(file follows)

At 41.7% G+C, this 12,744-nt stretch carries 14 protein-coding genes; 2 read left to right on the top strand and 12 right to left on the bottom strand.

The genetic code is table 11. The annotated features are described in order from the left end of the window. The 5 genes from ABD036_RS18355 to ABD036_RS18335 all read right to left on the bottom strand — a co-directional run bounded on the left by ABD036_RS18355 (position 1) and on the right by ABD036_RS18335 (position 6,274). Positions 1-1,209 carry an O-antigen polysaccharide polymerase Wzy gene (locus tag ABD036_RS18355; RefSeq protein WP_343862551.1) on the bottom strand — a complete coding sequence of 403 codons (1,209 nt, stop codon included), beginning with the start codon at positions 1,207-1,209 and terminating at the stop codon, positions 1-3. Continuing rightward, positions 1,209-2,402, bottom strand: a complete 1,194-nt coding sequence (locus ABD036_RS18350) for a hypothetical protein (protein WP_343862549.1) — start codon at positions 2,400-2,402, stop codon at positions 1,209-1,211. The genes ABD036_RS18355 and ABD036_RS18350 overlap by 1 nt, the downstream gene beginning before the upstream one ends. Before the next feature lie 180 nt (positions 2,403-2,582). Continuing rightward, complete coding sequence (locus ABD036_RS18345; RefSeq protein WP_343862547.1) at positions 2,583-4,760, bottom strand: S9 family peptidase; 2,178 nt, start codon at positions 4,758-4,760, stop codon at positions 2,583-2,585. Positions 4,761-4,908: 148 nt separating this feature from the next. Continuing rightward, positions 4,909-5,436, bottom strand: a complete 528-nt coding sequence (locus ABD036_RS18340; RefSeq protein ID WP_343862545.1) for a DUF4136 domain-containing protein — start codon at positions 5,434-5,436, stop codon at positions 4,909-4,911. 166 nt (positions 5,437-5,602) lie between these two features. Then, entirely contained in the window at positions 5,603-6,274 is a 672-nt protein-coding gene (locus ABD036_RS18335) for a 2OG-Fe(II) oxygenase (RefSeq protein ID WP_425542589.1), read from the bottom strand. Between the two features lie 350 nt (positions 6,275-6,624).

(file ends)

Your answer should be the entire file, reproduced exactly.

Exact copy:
At 41.7% G+C, this 12,744-nt stretch carries 14 protein-coding genes; 2 read left to right on the top strand and 12 right to left on the bottom strand.

The genetic code is table 11. The annotated features are described in order from the left end of the window. The 5 genes from ABD036_RS18355 to ABD036_RS18335 all read right to left on the bottom strand — a co-directional run bounded on the left by ABD036_RS18355 (position 1) and on the right by ABD036_RS18335 (position 6,274). Positions 1-1,209 carry an O-antigen polysaccharide polymerase Wzy gene (locus tag ABD036_RS18355; RefSeq protein WP_343862551.1) on the bottom strand — a complete coding sequence of 403 codons (1,209 nt, stop codon included), beginning with the start codon at positions 1,207-1,209 and terminating at the stop codon, positions 1-3. Continuing rightward, positions 1,209-2,402, bottom strand: a complete 1,194-nt coding sequence (locus ABD036_RS18350) for a hypothetical protein (protein WP_343862549.1) — start codon at positions 2,400-2,402, stop codon at positions 1,209-1,211. The genes ABD036_RS18355 and ABD036_RS18350 overlap by 1 nt, the downstream gene beginning before the upstream one ends. Before the next feature lie 180 nt (positions 2,403-2,582). Continuing rightward, complete coding sequence (locus ABD036_RS18345; RefSeq protein WP_343862547.1) at positions 2,583-4,760, bottom strand: S9 family peptidase; 2,178 nt, start codon at positions 4,758-4,760, stop codon at positions 2,583-2,585. Positions 4,761-4,908: 148 nt separating this feature from the next. Continuing rightward, positions 4,909-5,436, bottom strand: a complete 528-nt coding sequence (locus ABD036_RS18340; RefSeq protein ID WP_343862545.1) for a DUF4136 domain-containing protein — start codon at positions 5,434-5,436, stop codon at positions 4,909-4,911. 166 nt (positions 5,437-5,602) lie between these two features. Then, entirely contained in the window at positions 5,603-6,274 is a 672-nt protein-coding gene (locus ABD036_RS18335) for a 2OG-Fe(II) oxygenase (RefSeq protein ID WP_425542589.1), read from the bottom strand. Between the two features lie 350 nt (positions 6,275-6,624).